By Sam Hamill
We eat the earth
before the earth eats us.
I mean the very soil, the root,
the stalk and the seed we eat,
and the ancient animals even
that we arrived too late to see.
Do I not contain
at least a remnant of the elegant sea mink,
the lumbering, munching
Oregon bison, the proud and mighty
Badlands Bighorn sheep?
In my song or cry
is the remnant of the piercing wail
of the Cascade Mountain Wolf,
and in my belly the blood
of the Eskimo Curlew, the Bering Goose,
and Columbia Pygmy Rabbit;
in my meat
the meat of the hunter of the cumbersome
and the mammoth’s meat,
the thick brown hide
of the Western Camel
that roamed the Holocene.
I have not seen the sudden flight
of the Laysan Crake,
the Dusky Seaside sparrow
or the Passenger Pigeon
that was still here
when I was born with a scream.
I did not know the Carolina parakeet.
And yet what I am
is what is left of them.
They are gone and what remains
is what I am and will be,
in the belly of the Mother Earth,
Gaia, whom we devour and contain,
whom we so thoughtlessly consume,
at whose breast we feed.
At the breast of the Great Mother,
we drink deep and dream.
Guided by the distant stars,
we dream and depart,
gauging our way by the North Star,
the Dipper, the Great Bear
and the Minor.
Under the Southern Cross
and the Three Marias,
we pass. Under the waxing, waning moon
we measure our days, our weeks,
and gazing up, we swoon.
Beneath our sails, fish too
are passing from our world—
The Longjaw and Blackfin Ciscos
we never caught and ate,
the Yellowfin Cutthroat Trout,
Silver Trout and Thicktail Chub,
Blue Walleye and Maryland darter—
gone into eternity.
We drink the water they drank.
We swim in their history.
They swim in our blood in
the deepest pools of all our genes,
in the bloodlines of Mother Gaia’s breast
at which we feed.
At Mother Gaia’s breast we feed
and sing, dancing to the rhythms of her blood.
We scrape and bruise her flesh
and open a vein in search of what is not ours to have.
Our poisons sicken her and thereby
Our death-tolls are her death-knell.
Our elegies are her deathsong.
Our only real enemy is us.
Walking the great Erthe,
we eat at her abundant table,
bath in the waters
of her dance, weep the salts of her tears.
No one owns a mountain or a lake.
No one buys the air we breathe.
The seas and the soils
are only ours to share
a little while,
before we become the sea, the soil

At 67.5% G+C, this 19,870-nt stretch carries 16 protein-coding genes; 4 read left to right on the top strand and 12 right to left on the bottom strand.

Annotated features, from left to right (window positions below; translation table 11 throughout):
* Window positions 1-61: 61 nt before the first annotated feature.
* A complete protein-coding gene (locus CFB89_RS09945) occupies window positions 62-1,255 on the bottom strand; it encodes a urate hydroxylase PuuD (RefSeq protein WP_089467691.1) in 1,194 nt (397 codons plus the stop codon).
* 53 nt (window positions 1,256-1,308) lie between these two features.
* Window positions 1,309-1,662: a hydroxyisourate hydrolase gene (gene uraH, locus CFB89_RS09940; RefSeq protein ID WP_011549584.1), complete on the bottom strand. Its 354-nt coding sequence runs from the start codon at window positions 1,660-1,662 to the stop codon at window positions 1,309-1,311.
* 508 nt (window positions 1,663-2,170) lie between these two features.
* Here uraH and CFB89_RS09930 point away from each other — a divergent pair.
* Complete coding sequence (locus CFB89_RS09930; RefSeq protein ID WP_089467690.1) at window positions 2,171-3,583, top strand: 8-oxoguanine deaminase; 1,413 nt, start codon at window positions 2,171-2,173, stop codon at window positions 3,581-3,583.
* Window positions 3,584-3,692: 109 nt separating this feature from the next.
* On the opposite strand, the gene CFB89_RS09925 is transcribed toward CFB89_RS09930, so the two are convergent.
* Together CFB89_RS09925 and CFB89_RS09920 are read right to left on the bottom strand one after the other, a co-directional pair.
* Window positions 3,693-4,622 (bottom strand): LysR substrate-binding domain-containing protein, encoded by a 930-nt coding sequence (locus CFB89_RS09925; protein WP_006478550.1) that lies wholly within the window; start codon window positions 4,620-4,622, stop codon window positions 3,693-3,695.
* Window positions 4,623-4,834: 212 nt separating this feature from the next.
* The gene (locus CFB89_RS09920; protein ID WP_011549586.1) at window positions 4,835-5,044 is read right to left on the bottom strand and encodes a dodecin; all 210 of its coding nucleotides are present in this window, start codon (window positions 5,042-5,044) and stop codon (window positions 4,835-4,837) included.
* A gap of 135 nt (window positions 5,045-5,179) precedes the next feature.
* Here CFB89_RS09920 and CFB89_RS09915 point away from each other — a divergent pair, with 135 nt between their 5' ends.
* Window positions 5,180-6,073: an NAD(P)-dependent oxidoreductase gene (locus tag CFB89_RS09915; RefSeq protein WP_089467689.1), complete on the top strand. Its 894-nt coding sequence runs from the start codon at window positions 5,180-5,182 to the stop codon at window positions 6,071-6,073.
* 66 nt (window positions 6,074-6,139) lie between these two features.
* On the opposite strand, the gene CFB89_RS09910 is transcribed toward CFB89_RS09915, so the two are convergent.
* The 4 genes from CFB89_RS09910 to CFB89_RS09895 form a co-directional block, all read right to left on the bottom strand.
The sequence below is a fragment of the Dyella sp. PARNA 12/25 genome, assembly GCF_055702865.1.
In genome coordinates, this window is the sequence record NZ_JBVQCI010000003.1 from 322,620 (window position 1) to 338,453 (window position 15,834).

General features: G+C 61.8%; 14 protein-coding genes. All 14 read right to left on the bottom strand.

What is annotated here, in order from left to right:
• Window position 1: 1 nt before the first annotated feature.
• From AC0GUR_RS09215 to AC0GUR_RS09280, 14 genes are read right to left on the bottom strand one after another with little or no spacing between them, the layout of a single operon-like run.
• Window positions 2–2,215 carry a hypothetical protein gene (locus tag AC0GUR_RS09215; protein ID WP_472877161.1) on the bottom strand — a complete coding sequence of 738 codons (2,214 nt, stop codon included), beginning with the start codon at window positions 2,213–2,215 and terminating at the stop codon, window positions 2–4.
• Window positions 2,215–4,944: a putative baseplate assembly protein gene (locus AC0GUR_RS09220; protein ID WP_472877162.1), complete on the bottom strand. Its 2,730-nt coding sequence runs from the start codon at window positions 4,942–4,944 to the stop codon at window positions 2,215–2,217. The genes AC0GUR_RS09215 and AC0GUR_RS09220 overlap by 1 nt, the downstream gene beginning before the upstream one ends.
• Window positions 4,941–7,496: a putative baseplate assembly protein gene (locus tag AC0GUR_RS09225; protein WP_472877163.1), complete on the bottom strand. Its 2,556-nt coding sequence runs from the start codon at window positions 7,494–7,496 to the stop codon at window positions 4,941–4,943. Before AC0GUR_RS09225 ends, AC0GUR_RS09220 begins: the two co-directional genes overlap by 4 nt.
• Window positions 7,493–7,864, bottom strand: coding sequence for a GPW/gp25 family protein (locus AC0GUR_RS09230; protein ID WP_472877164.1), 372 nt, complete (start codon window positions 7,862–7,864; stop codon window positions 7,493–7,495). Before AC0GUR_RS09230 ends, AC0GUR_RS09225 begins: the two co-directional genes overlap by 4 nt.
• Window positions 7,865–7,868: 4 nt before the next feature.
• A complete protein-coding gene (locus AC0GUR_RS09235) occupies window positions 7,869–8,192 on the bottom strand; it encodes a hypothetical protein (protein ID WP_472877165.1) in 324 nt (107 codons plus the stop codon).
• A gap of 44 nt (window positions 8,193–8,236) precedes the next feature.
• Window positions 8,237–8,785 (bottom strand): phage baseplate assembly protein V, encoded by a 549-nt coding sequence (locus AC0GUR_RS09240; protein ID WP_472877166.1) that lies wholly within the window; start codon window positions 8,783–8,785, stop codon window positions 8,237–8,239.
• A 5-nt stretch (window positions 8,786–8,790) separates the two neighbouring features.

and the air.
If a single spot of this vast Erthe
is holy, then every spot and every
clod of earth and blade of grass
is equally holy, too.
Equally holy, your country and mine,
your song and mine, your bread and wine and mine,
your belief and my disbelief,
your child and mine.
Your country and my country
cannot be two things,
but are simply sides of one,
an angle of perception, a turn
of a mother tongue.
It is the flesh and blood of our Mother.
It is not separate from ourselves.
One man’s life and work is such a tiny thing.
And yet it is everything we have.
I saw on the California coast
a tree that stood for a thousand years.
I saw a petrified bone from the Pleistocene.
I heard the cicada sing
but a single day.
One young woman’s menstrual blood
is the blood of all the world,
the sacred thirst, the great compassion
of the feminine, the fecundity
informing all our lives.
Your work is mine and mine is yours.
Breaking the bread, pouring the wine
in the sacred habitat of the home,
our work and our song make one:
laborare est orare—
our labor is our prayer.
Our prayers will not be answered
by some future heaven,
but by what’s planted in our hearts already,
by what we’ve given, what we’ve taken
that was not ours to seize.
Our acts embody our only true beliefs.
Our labors in the home or in the vineyard,
in the office or on the farm,
are mere expressions of devotion,
gratitude for the Great Mother’s
beneficence, her generosity
we must find within ourselves.
Humility before the task;
humility before the suffering of all
our brothers and our sisters
and all the animals that are passing from our lives.
Gratefully, we eat the earth
before we give ourselves
to nourish the earth in turn.